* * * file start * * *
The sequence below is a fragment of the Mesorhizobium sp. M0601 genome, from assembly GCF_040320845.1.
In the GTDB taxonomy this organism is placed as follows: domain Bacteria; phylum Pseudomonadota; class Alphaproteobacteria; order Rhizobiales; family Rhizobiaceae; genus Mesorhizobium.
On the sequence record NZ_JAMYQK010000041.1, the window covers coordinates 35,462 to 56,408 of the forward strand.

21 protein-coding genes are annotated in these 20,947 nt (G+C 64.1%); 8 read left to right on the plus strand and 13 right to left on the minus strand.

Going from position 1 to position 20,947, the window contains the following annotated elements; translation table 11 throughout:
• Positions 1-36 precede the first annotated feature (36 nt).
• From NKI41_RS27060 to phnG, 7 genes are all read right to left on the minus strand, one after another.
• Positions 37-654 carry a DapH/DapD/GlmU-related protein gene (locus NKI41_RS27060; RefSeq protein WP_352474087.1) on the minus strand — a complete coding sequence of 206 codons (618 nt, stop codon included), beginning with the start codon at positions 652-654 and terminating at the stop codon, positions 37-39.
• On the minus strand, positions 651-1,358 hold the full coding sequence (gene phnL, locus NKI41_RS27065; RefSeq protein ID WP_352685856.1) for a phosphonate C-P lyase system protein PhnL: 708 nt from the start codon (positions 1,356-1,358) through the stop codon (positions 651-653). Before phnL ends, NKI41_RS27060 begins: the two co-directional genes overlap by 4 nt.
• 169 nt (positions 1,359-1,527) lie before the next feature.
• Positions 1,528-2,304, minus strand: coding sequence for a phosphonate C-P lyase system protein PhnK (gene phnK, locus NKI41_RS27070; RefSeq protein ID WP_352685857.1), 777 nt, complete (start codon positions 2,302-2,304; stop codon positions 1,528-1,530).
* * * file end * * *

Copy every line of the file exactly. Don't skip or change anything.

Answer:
The sequence below is a fragment of the Mesorhizobium sp. M0601 genome, from assembly GCF_040320845.1.
In the GTDB taxonomy this organism is placed as follows: domain Bacteria; phylum Pseudomonadota; class Alphaproteobacteria; order Rhizobiales; family Rhizobiaceae; genus Mesorhizobium.
On the sequence record NZ_JAMYQK010000041.1, the window covers coordinates 35,462 to 56,408 of the forward strand.

21 protein-coding genes are annotated in these 20,947 nt (G+C 64.1%); 8 read left to right on the plus strand and 13 right to left on the minus strand.

Going from position 1 to position 20,947, the window contains the following annotated elements; translation table 11 throughout:
• Positions 1-36 precede the first annotated feature (36 nt).
• From NKI41_RS27060 to phnG, 7 genes are all read right to left on the minus strand, one after another.
• Positions 37-654 carry a DapH/DapD/GlmU-related protein gene (locus NKI41_RS27060; RefSeq protein WP_352474087.1) on the minus strand — a complete coding sequence of 206 codons (618 nt, stop codon included), beginning with the start codon at positions 652-654 and terminating at the stop codon, positions 37-39.
• On the minus strand, positions 651-1,358 hold the full coding sequence (gene phnL, locus NKI41_RS27065; RefSeq protein ID WP_352685856.1) for a phosphonate C-P lyase system protein PhnL: 708 nt from the start codon (positions 1,356-1,358) through the stop codon (positions 651-653). Before phnL ends, NKI41_RS27060 begins: the two co-directional genes overlap by 4 nt.
• 169 nt (positions 1,359-1,527) lie before the next feature.
• Positions 1,528-2,304, minus strand: coding sequence for a phosphonate C-P lyase system protein PhnK (gene phnK, locus NKI41_RS27070; RefSeq protein ID WP_352685857.1), 777 nt, complete (start codon positions 2,302-2,304; stop codon positions 1,528-1,530).